On Monday May 21, 2018 comedian Jess Hilarious posted her usual “Jess with the Mess” Instagram segment. In the video, Jess poked fun at a new hat that states "Black Dollars Matter." Her response to the hat in her segment is done in her comedic style, so at first glance I thought, “OK, whatever.” But, her response to the people commenting is what triggered me to speak my thoughts. In her second video of the day, she states that she doesn’t like the hat and we’re doing too much. She then added that we scream equality, but choose to put a color on everything.

First things first: We scream equality because of hundreds of years that black people have been treated less than human. We scream equality for all the years we have been looked at and categorized as monsters, animals or super predators. We scream equality for always getting the shit end of the stick. Equality, when it’s comes to jobs. Equality, when it comes to education. Hell, just equality for life, in general, because for so long we have never had an equal footing and when we did, they destroyed it. I can go deeper, but that’s why we scream equality.

Jess goes on to say what if a white person puts “White Dollars Matters” on a hat, we would be outraged. Well, yeah, you’re right, but they already did that. It’s called the “Make America Great Again” hat. There are shirts, signs and hats that say “All Lives Matter,” a saying created to once again silence black voices, but uplift theirs, showing that we are still not treated as equal. 

You might ask, as Jess has, “What the fuck is a black dollar?”

Are you serious? Really? Let’s talk about black dollars. Every day there is a black person whose money is not valued or respected. Today, there are still black people who can’t walk through certain stores and businesses without being watched or looked upon weirdly when buying an expensive item. Money from our hands — black dollars — are not valued. It’s harder for black and brown people to secure homeowners loans, business loans, etc. Why? Because our dollar, black dollars, money from our hands, is not valued.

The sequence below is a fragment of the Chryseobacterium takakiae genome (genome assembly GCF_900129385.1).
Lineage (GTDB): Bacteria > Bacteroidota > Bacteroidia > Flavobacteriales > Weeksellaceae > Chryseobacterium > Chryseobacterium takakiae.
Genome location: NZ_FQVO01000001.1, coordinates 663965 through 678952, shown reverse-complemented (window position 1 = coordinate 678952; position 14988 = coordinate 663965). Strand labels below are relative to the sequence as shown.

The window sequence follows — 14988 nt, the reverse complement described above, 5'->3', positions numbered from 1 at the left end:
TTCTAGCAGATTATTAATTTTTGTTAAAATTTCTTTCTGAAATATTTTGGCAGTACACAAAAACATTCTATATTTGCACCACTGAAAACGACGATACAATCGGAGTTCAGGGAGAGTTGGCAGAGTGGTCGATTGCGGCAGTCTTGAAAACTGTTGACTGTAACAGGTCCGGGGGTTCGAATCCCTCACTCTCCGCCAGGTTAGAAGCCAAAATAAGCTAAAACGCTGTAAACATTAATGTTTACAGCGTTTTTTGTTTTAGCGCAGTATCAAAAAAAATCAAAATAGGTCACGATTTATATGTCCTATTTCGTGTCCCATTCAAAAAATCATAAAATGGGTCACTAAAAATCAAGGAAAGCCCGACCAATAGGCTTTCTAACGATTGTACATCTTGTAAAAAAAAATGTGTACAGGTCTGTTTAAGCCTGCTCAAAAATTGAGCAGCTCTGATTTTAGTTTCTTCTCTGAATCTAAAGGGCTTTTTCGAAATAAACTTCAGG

The black spending power is in the trillions. 1.2 trillion to be exact. This means we influence a lot. That’s our black dollar. But yet, we still face the same injustices, the same forms of inequality and same prejudice that we have been facing for decades. We still are not given the same resources and opportunities as some of the other races you mentioned in Jess' video. So what do some of us understand about this society lead by white supremacy? That the way to our freedom is through economics — the black dollar. Pooling our resources together to create a multitude of things, opportunities and businesses that care about us and our spending power is important. There are many businesses that don’t give a damn about black people and what we deal with. They just want our money (Hey, NFL).

For Jess' to say that she doesn’t know what a black dollar is, that means she truly doesn’t understand the influence we have in this world. Everything we’ve done and created shapes this world, this culture and this society today.

Jess ends her video by claiming she only sees green when she counts her money, no matter if she's counting white dollars, black dollars, Asian dollars and Hispanic dollars. Once again, I feel she doesn’t understand the weight of what she just said, so let’s talk communities. Jess, yes money is green, but money also is circulated. It comes from one place and goes to another, and so forth. When you count those white, black, Asian and Hispanic dollars you spoke of, where does it go? I’m pretty sure it goes to you and your account, and you feed your family with it. Let’s be real, you came up in this game on black dollars from black people who live in black communities. 

I feel the following could be at the heart of "Black Dollars Matter." If I go to certain areas in my city where majority black people live, I see a lot of businesses. Gas stations, liquor stores, nail shops, beauty supply stores and Chinese food spots. They flood the black communities with these type of establishments. Who owns these businesses that are found damn near every couple miles in a black community? Not us. When I look at who does, their money doesn’t come back to the black community they have their successful business in. It goes to them. The Asian dollar, the Arabian Dollar, the white dollar — it’s circulated amongst them and their community of their people. It helps build wealth for them; it doesn’t help the hood. Now, I said that’s what it looks like in my city, but what about all the other cities like this all across America? None of that money is being circulated back into the black community. They feed poison to our people and they get rich off it. They send their kids to good schools with good education, while our communities struggle. They easily get approved to expand more businesses to ensure they have generational wealth, while we can’t even secure a small loan for business equipment. 

This is why the black dollar matters. We need to begin circulating our money back into USA and our communities to help build us up again. Black Wall Street thrived because of the circulation of the black dollar. We need that again. We need to break free of the cycle that we live in, a cycle that doesn’t include us or value us and our money.

Jess, as a person in your position, you should see the value in the black dollar, but sadly, you don’t. The angry comments you spoke about are from the people that do, and the people that know what it will take for us to take back what’s rightfully ours.

Black dollars helped build your platform, Jess Hilarious. Hopefully you don’t forget that … or maybe you already did?